Anti-Amendment 1 Solar-Powered Boat Tour Sets Sail In Florida
A traveling protest against Florida’s solar Amendment 1 launched Tuesday in Jacksonville. The boat covered in solar panels will stop in high-trafficked areas as it heads south.
The boat’s called the Archimedes, or, to Capt. Carter Quillen, “the ark.”
“Welcome aboard the world’s largest solar-powered, concrete boat,” he says Tuesday at the docks of Metropolitan Park on the St. Johns River. “It’s actually the world’s smallest solar-powered, concrete boat too.”
Solar panels line the roof, and along the side is big banner that says “Vote No on 1.”
“The idea is that people are going to be like, ‘Why is the solar boat against the solar amendment?’” says Quillen, a self-described “amateur activist.” He says he and his wife have lived on the boat for four years.
On this tour, he’s partnering with groups against Amendment 1, like Florida Solar United Neighborhoods and the Southern Alliance for Clean Energy, which are planning attention-grabbing stunts at each tour stop.
On Tuesday, one activist donned a giant Monopoly man papier-mâché head and black suit and pantomimed covering up the “No on 1” sign. Their message: The amendment is fueled by greed.
Quillen says voters should think about who’s funding the pro-Amendment 1 Consumers for Smart Solar campaign. For-profit utility companies and their allies have poured more than $21 million into getting it passed. He says, that’s because they’re afraid of losing money on electricity if solar takes off.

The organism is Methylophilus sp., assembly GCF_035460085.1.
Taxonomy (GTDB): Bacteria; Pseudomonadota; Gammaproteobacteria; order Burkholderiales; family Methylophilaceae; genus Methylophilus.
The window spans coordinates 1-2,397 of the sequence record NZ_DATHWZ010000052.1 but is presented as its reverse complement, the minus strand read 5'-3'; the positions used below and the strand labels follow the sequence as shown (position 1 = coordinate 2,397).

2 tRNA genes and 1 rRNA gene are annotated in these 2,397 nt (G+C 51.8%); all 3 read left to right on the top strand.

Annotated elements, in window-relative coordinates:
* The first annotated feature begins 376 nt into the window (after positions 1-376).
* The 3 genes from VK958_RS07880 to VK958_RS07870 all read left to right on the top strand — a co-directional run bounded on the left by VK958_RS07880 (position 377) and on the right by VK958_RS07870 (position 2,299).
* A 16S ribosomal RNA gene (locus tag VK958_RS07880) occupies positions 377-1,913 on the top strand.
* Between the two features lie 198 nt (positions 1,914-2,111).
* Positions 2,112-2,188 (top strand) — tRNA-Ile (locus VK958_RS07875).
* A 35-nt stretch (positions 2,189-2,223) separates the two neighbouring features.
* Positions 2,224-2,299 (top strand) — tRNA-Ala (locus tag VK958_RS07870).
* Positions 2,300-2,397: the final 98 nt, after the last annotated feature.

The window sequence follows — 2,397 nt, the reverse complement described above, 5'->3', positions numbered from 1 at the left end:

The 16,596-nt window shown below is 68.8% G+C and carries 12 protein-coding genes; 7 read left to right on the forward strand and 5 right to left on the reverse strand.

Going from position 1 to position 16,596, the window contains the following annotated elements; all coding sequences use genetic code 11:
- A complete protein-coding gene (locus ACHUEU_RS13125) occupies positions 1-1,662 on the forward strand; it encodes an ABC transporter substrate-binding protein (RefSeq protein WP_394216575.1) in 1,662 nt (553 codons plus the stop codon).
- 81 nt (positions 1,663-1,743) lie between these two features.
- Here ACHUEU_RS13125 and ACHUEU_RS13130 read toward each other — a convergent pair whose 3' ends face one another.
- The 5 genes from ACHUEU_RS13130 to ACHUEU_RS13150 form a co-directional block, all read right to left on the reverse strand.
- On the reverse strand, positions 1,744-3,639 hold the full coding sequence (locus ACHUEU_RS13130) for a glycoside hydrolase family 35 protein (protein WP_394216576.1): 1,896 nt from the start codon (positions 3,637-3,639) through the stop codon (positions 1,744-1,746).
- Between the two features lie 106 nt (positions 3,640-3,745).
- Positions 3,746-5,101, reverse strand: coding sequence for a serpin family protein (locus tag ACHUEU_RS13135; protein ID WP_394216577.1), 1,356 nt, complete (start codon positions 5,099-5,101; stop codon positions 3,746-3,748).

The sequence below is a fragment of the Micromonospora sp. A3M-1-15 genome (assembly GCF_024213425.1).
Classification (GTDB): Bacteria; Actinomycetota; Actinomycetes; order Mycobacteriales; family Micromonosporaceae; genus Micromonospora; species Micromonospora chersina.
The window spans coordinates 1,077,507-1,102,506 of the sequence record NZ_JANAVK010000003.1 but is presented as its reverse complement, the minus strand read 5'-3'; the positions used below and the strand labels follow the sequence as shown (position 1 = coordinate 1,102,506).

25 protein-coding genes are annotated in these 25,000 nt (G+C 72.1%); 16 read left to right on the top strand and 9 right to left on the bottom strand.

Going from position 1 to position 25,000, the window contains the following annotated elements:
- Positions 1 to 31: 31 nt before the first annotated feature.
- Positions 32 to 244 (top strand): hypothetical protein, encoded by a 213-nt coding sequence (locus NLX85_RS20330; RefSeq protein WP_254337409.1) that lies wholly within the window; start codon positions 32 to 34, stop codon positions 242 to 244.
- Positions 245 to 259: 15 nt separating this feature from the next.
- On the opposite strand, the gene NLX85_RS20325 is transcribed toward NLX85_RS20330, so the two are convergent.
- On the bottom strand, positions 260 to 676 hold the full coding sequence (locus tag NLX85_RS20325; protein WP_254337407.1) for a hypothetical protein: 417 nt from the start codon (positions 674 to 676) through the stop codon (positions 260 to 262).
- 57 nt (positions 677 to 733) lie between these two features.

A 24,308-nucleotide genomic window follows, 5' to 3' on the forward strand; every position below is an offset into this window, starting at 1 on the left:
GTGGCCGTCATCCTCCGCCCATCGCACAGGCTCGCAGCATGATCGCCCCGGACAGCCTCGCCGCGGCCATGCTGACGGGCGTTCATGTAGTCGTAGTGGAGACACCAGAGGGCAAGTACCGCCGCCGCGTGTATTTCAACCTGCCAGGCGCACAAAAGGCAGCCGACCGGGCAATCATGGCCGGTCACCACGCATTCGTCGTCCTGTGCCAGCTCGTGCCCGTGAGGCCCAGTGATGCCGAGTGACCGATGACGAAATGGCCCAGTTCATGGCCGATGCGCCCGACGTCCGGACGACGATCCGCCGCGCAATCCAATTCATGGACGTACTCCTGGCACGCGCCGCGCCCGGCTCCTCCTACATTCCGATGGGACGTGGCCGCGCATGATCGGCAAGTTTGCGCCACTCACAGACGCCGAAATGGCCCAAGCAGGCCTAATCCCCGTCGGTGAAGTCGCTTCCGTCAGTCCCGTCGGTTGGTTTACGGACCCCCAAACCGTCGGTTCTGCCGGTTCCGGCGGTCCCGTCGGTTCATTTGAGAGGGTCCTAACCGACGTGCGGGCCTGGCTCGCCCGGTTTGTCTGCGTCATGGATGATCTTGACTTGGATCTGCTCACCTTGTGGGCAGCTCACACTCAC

“So I guess if you own stock in Florida Power and Light, you might want to vote yes on Amendment 1. But for everyone else, it’s not a good thing,” he says.
Amendment 1 would put the right to use solar power in the state constitution. But it also would protect non-solar customers from subsidizing solar users. Consumers for Smart Solar spokesman Screven Watson told WJCT last week the amendment is all about consumer protection.
But that protection could allow utilities to undo current solar-friendly policies like net metering, which is utilities’ crediting solar users for extra power they generate. Or it could lead utilities to charge solar customers more to make sure non-solar customers aren't subsidizing them.
The "No on 1" solar boat tour is continuing south down the Intracoastal Waterway.
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